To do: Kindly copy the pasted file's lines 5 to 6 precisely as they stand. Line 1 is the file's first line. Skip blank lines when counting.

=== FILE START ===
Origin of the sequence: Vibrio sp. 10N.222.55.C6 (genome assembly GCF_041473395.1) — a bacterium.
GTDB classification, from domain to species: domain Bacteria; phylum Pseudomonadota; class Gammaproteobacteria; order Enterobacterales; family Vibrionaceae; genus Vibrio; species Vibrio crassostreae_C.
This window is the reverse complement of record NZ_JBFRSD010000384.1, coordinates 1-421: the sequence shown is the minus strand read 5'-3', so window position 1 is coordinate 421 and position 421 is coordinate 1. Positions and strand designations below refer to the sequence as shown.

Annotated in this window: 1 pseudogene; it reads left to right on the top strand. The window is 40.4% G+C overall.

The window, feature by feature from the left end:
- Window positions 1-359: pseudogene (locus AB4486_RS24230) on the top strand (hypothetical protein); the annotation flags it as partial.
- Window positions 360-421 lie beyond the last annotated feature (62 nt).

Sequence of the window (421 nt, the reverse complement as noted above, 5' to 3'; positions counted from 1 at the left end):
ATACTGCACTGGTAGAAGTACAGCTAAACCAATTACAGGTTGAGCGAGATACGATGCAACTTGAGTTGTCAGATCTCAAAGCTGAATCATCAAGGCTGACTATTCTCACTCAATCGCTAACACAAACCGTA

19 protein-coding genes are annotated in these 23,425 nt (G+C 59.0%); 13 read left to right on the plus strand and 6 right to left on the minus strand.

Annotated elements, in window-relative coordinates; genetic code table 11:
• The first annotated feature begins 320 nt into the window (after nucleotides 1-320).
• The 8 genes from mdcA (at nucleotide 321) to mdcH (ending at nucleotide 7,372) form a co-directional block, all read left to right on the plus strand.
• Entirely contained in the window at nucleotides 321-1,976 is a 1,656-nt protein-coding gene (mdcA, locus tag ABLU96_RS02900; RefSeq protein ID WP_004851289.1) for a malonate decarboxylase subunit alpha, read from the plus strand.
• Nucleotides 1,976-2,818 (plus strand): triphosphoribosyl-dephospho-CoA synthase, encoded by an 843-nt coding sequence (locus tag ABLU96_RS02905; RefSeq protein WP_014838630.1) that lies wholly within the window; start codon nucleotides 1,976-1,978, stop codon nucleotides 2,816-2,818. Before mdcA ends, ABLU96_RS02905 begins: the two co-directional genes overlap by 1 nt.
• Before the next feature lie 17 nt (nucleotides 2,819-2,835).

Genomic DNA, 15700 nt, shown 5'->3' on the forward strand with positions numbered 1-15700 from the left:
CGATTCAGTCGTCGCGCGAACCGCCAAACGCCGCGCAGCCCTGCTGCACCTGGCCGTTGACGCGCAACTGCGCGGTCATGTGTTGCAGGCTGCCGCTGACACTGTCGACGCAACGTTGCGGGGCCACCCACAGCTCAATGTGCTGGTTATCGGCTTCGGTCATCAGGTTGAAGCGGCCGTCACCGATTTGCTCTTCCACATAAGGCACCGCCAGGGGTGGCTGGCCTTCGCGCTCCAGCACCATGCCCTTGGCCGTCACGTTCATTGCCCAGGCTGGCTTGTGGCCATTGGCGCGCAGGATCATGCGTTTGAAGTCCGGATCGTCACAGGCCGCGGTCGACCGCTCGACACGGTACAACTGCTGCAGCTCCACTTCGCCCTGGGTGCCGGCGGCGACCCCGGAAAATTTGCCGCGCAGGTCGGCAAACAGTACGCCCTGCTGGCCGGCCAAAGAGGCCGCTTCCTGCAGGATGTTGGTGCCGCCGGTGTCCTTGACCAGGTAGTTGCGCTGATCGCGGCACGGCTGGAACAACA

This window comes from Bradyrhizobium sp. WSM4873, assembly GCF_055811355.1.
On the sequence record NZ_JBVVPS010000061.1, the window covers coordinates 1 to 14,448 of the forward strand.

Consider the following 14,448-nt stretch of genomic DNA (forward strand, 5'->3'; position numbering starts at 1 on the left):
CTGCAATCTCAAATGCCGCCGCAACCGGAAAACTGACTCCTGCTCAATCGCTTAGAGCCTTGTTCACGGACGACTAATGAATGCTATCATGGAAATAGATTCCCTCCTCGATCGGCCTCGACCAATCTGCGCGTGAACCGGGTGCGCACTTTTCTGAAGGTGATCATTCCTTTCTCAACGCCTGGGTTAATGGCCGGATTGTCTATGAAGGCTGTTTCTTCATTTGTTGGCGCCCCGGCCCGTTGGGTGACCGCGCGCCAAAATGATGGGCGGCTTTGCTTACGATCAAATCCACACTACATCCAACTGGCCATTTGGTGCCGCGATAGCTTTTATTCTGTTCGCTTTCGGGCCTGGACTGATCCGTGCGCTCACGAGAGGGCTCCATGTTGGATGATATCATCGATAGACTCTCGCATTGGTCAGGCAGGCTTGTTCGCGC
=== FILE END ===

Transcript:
The window, feature by feature from the left end:
- Window positions 1-359: pseudogene (locus AB4486_RS24230) on the top strand (hypothetical protein); the annotation flags it as partial.